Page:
A less restored early guitar is a circa 1690 example attributed to Jacob Ertel of Rome. As the illustration shows, this guitar had the basic conformation that we associate with guitars. The hollow body has two chambers or bouts, and the upper bout was more narrow and shorter than the lower bout. A soundhole was located near the waist and extended into the upper bout. A set of strings was anchored to the top of the guitar body by a bridge, and the upper ends of strings were tightened with tuning pegs located in the headstock that extended above the neck.
On closer examination, however, the guitar differs significantly from the modern guitars. The maximum body width is a little over nine inches, less than two-thirds of the width of today’s acoustical guitars. Rather than six strings, this guitar has five pairs of strings. The frets on the fingerboard (the topside of the neck) are tied loops of gut that are adjustable in contrast to the rigidly inset frets in today’s fingerboard. The soundhole is decorated with a pierced parchment insert. Extensive mother-of-pearl inlay descends to the headstock and neck and then encircles the body with both geometric and baroque details.
The top view misses the most striking visual field of the guitar. The bottom and sides of the body and neck are inlayed with tiny squares to create a parquetry design corresponding to a square tile pattern seen in some Renaissance floors. This is one of a dozen guitars in the exhibition that is displayed in the round, and the view of its backside is memorable.
There are only two guitars by Antonio Stradivari known to exist, and one of those is in the exhibition and also visible in the round. The most striking feature of the guitar is the phenomenal selection of woods. The sides and back are fashioned from tiger maple with wonderful figure that is comparable to that seen on Stradivari’s violins. No other early guitar in the exhibit features such fine maple. The top of the guitar has extremely fine-grained spruce that probably grew on the shaded northern slope of a mountain near Cremona. Today, American luthiers travel to Newfoundland searching for wood of similar quality.
As the guitar evolved, there were some variations that flourished briefly before falling out of fashion. The most visually beautiful of those was the lyre guitar, and France was the leading producing nation. The lyre guitar came into fashion around 1780 and faded from use around 1840. The one element of the lyre guitar that may have been incorporated into the modern guitar was the use of six single strings.
The lyre guitar was the first version of the guitar to gain a foothold in England. They were displayed in drawing rooms, and sometimes played by female amateurs. Unlike wind instruments, they could be played in a graceful manner that attractively presented the player.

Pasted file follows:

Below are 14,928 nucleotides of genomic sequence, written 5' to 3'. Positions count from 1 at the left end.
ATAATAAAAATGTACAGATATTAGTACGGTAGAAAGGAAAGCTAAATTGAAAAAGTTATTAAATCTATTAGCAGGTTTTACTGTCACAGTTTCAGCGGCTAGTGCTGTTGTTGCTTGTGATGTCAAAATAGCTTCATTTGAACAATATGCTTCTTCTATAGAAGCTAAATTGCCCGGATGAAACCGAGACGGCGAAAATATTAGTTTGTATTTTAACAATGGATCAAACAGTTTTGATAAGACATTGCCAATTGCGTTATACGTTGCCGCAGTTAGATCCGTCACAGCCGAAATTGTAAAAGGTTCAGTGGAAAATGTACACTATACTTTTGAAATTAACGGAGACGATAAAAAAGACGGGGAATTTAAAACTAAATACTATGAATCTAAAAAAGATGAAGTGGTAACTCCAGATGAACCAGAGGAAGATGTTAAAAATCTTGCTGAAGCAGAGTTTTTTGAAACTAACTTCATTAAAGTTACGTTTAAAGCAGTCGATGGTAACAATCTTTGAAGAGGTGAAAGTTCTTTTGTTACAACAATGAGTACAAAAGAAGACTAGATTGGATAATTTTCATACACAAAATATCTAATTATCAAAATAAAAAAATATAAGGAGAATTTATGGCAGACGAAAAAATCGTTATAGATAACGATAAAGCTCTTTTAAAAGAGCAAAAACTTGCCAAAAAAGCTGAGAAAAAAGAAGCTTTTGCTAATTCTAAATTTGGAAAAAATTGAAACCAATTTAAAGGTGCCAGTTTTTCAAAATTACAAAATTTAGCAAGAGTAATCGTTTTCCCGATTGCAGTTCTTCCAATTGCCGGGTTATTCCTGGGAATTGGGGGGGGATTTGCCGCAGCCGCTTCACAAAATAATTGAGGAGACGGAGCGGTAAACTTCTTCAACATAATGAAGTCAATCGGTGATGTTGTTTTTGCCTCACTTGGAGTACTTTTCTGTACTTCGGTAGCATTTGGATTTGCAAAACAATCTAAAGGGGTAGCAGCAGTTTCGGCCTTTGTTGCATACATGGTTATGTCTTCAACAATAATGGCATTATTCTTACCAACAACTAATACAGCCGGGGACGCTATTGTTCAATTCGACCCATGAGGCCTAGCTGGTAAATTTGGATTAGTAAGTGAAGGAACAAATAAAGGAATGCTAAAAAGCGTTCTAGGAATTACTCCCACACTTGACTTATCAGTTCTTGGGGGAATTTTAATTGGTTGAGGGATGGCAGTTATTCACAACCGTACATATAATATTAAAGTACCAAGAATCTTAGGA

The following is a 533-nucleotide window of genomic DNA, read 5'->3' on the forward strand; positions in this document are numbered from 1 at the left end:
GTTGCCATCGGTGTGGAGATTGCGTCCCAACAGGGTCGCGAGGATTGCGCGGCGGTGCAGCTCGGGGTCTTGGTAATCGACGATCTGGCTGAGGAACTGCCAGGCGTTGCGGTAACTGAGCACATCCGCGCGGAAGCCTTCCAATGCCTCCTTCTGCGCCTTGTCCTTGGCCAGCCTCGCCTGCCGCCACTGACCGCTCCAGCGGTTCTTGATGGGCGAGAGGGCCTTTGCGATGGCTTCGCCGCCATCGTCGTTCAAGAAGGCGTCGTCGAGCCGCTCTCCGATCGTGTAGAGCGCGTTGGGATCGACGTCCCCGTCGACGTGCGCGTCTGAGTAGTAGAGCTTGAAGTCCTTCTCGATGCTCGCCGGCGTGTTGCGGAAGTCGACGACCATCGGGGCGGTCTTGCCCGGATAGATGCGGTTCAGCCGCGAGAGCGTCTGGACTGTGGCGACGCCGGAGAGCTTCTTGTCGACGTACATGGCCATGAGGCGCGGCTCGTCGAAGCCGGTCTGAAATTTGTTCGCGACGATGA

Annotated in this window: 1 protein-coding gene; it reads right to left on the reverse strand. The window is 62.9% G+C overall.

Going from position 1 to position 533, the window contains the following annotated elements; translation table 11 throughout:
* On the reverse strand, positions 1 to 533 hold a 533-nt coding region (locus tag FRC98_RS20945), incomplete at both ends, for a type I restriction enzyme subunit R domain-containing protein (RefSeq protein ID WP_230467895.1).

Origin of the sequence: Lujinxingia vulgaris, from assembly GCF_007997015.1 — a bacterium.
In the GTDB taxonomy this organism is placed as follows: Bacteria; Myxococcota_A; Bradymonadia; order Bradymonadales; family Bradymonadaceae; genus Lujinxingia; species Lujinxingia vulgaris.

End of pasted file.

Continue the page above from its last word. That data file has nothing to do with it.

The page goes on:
Unfortunately, the lyre guitar looked more beautiful than it sounded. The guitar produced a tubby sound – low, long persisting chords lacking clear definition. When social fashion changed, the lyre guitar lacked any lasting value as a musical instrument, and it faded from use.
In the mid Nineteenth Century, the guitar reached the form we now know as the acoustical guitar. While the guitar was sometimes written into major compositions, it continued to be largely a folk instrument enjoyed by amateurs. One aspect of the folk tradition was that guitars were more elaborately decorated than professional instruments such as the violin. If the violin is a conservative instrument with little ornamentation, the guitar has been a decorative billboard.
The return of Napoleon’s ashes to France triggered an outpouring of sentiment in 1840. An extreme example of pearl and abalone shell inlay that memorialized the hero is the Antoine Anciaume guitar that is on display. The neck of the guitar is covered with column that spirals upward with each segment depicting one of Napoleon’s battlefields. On the headstock is a refined full portrait of the emperor.
An important precedent for American guitars is a Johann Georg Stauffer guitar of about 1830. When this guitar was produced, one of the shop foremen was Christian Frederick Martin. In 1833, Martin migrated to the United States, and he soon established himself as the first American guitar maker of note. Martin guitars closely resembled those produced by Stauffer. The most immediately recognizable feature was the headstock in the form of a scroll seen in profile and with all the tuning pegs to one side.